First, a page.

We watch... so you don't have to.

You're Not The Boss of Me

I'm telling you people right now -- mind your manners. That guy behind you at the supermarket with just an onion and a can of Soup-For-One? Let him go ahead of you. That dim-bulb broad next to you at the cineplex who won't shut up during the movie? Hold your tongue and let her be. That kid with the funny hair and the poor hygiene and the backward social skills who's just begging to be made an example of? Take a deep breath. Count to 10. Let it go.

Because I'm here to tell you right now, ladies and gentlemen, it all comes back to you eventually. Every unkind word, every cross put-down, every snide witticism you've ever made will boomerang on you, whapping you smack dab in the nose like a defective Frisbee. Karma may not look too swift on the uptake -- sort of like the substitute teacher you can trick into letting the class out early -- but it's all an act. One minute, you're riding high, thinking you've pulled a fast one on thick-headed Karma. The next, you're cooling your heals in detention, scraping gum off the bottom of desks for the next 20 years or so.

Karma knows. Karma sees all. And when you least expect it, Karma's there with the bill, politely insisting on settling all accounts.

I say this as someone who's paid for his sins. I say this as a man who sowed seeds of discord, only to reap their bitter harvest. I say this -- and it makes my cheeks burn with shame to admit it -- as a total jerkwad.

I say this as someone who's just listened to Tony Danza sing "Everybody Loves Somebody."

Frequent readers of TeeVee and Tony Danza biographers will know that our little Web site has long had it in for the boxer turned thespian. Go over to our search engine, type in the words Tony Danza -- it's OK; we'll wait until you're done -- and odds are you won't find too many instances of that name being invoked with the reverence and admiration a star of Mr. Danza's magnitude deserves. In fact, it's safe to say you won't find any instance of us having a kind word to say about the former Taxi star. In fact again, you could probably conclude TeeVee has enjoyed more than its share of laughs at the expense of Tony Danza, and even more in fact, you might could say that I'm the one who's led the charge against all things Danza-rific.

And I also happen to be the one who's paid mightily for his insolence. Because on a pleasant July evening in this, the two thousandth year of our Lord, I found myself at the Alameda County Fair, sandwiched in a standing room only crowd, eagerly awaiting an evening of song, dance and showmanship courtesy of Mr. Tony Danza.

I can only guess as to the many thoughts racing through your mind right now. An evening of what? With who? At the where?

I understand your confusion. Tell someone that you've gone to an hour-long performance by Tony Danza, and you're bound to get some odd looks. After all, sitcom stars of the caliber of Mr. Danza are not exactly known for their live performances. What's the show about -- dramatic readings from old Who's The Boss scripts? One-man renditions of his greatest scenes from Taxi? Ribald tales of off-camera tomfoolery on the set of "Cannonball Run II?"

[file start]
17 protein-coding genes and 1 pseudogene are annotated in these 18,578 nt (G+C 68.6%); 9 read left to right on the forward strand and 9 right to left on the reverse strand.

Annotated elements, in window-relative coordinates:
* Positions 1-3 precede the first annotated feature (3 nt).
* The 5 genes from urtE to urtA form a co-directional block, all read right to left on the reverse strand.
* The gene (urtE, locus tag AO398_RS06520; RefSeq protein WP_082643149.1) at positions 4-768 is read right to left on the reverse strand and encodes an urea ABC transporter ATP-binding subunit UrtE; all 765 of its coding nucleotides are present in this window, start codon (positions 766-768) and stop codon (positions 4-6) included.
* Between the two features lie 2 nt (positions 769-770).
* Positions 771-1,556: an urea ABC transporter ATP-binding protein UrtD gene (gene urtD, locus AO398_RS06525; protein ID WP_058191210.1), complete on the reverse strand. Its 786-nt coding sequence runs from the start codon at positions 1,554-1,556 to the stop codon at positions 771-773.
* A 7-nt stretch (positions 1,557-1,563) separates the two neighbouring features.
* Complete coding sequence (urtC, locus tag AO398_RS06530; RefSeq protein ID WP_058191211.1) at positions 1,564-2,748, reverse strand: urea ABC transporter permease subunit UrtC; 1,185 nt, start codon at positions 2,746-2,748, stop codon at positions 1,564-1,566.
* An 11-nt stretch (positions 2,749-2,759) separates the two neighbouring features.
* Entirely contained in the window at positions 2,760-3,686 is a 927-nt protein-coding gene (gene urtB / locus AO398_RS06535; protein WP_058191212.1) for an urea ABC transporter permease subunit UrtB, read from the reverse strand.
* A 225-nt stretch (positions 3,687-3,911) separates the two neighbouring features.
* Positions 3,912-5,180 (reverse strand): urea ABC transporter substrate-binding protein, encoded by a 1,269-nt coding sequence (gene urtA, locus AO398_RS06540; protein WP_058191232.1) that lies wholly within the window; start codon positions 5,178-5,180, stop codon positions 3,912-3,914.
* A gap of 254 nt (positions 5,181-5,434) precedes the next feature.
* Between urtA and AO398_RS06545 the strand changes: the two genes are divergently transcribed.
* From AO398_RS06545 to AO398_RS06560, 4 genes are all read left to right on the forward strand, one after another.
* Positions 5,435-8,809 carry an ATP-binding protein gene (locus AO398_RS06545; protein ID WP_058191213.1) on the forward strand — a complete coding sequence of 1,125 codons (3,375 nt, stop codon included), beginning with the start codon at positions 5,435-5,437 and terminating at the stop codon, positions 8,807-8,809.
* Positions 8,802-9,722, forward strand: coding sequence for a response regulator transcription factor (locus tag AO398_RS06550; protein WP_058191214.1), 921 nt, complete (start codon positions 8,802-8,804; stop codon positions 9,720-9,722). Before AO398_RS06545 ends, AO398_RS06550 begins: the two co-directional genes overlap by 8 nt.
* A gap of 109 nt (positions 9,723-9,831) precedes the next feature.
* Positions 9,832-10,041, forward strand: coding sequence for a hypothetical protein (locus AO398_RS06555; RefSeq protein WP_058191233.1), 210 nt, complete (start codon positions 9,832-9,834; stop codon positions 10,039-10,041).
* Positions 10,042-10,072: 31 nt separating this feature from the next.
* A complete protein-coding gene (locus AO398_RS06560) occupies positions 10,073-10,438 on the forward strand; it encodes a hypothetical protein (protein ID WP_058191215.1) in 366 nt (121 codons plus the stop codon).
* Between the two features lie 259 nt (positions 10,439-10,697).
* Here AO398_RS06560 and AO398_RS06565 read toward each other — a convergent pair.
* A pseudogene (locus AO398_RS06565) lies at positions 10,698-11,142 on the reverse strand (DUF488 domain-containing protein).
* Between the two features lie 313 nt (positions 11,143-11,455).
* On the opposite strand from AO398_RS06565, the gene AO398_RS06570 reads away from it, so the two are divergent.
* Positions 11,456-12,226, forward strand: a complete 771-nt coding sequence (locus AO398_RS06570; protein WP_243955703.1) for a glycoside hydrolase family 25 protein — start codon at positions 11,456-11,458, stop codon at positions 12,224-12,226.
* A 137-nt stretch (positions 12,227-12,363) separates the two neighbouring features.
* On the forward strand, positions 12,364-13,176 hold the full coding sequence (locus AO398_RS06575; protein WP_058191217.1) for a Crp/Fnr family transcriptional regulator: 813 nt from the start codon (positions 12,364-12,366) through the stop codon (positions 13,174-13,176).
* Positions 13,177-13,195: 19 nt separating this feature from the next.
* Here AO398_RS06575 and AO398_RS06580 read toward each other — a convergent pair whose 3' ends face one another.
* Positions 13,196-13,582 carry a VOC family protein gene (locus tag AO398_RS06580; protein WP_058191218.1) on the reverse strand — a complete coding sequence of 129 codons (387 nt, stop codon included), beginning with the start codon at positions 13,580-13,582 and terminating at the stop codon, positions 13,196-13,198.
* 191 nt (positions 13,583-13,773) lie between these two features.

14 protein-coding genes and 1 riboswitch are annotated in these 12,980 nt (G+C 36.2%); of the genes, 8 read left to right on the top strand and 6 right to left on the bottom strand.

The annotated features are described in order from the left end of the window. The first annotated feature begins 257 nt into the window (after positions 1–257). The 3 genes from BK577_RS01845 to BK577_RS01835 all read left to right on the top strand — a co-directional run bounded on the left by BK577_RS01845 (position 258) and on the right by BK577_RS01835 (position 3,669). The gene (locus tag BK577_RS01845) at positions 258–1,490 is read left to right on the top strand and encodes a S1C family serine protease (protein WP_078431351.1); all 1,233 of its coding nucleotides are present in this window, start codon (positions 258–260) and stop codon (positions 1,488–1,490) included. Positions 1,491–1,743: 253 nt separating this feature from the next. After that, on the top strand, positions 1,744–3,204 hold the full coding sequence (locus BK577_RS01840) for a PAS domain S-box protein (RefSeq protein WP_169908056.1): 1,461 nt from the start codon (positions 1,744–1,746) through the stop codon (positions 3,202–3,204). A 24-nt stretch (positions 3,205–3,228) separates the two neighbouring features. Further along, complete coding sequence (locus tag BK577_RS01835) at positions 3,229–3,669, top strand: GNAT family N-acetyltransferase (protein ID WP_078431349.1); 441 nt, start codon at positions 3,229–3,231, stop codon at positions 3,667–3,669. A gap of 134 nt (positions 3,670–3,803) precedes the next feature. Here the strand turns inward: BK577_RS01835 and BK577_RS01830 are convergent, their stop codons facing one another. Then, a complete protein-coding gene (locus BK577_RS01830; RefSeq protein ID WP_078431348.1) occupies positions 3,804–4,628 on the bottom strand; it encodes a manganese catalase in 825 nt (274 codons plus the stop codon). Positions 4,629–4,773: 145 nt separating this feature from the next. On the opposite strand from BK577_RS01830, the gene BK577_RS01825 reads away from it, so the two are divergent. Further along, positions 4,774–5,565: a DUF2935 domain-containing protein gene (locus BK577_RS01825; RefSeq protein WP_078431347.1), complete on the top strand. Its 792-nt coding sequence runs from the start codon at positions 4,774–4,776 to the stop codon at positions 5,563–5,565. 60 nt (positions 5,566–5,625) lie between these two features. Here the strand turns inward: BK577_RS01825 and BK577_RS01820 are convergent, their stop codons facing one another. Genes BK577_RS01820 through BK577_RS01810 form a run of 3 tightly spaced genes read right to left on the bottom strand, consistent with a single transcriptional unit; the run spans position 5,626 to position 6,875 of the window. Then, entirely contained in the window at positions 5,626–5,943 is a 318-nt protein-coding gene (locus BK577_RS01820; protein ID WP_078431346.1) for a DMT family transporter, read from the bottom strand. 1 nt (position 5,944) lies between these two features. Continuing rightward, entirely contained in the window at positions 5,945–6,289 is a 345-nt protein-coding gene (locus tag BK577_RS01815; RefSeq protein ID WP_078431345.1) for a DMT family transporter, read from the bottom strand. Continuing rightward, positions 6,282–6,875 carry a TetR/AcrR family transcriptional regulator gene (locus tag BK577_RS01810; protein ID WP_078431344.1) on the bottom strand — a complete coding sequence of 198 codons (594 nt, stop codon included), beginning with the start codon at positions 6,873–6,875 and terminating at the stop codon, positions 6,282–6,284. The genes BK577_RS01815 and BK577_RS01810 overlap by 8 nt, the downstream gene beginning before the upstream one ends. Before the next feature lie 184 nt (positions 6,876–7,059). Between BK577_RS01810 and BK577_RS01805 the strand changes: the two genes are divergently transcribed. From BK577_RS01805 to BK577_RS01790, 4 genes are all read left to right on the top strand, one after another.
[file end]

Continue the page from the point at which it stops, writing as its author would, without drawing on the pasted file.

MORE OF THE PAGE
Or, as the great man himself put it, after opening with a rousing rendition of "As Long As I'm Singing"... "Everyone comes here with one question... What do you do?"

Besides cash checks for appearing in bad sitcoms, I guess.

As it turns out, Tony Danza does quite a lot. He sings... not at all bad, even. He dances... rather well, in fact. And he engages in on-stage patter that's almost charming enough to make you forget about the string of Geneva Accord-violating work he's done on the small screen. Almost.

Take this joke, told by our man Tony after he finished up a jaunty medley of Dean Martin tunes: It seems Saddam Hussein discovers a genie who's willing to grant him just one wish. Saddam pulls out a map of the world and tells the genie that he wants to be ruler of every land. "Come on, Saddam," the genie says. "Can't you come up with a wish that's a little bit more reasonable?" "All right," Saddam says. "I would like to see Tony Danza finally be appreciated for the wonderful actor that he is." The genie looks at Saddam. "Let me see that map again," he says.

Which is funny until you realize, "Hey... I've had to watch Tony Danza act."

"He's not circumcised, you know." My girlfriend said this to me, right before the show was to start. The moments prior to a live Tony Danza performance are a time for quiet reflection, for putting yourself right with God just in case you die mid-show and the last thing you hear is Tony's rendition of "Day In, Day Out."

At this moment of private meditation on the wrongs that had landed me here, I did not want to converse with another person. I certainly did not want to discuss the state of Tony Danza's foreskin. And above all, I certainly did not need to get this piece information from my girlfriend, who, I've since discovered, knows quite a bit about these matters.

There is a time and place for your girlfriend to tell you all about the status of Tony Danza, vis-à-vis circumcision. That time is never, and that place is in the deepest depths of Hell. As it happened, we were at the Alameda County Fair, which is apparently close enough.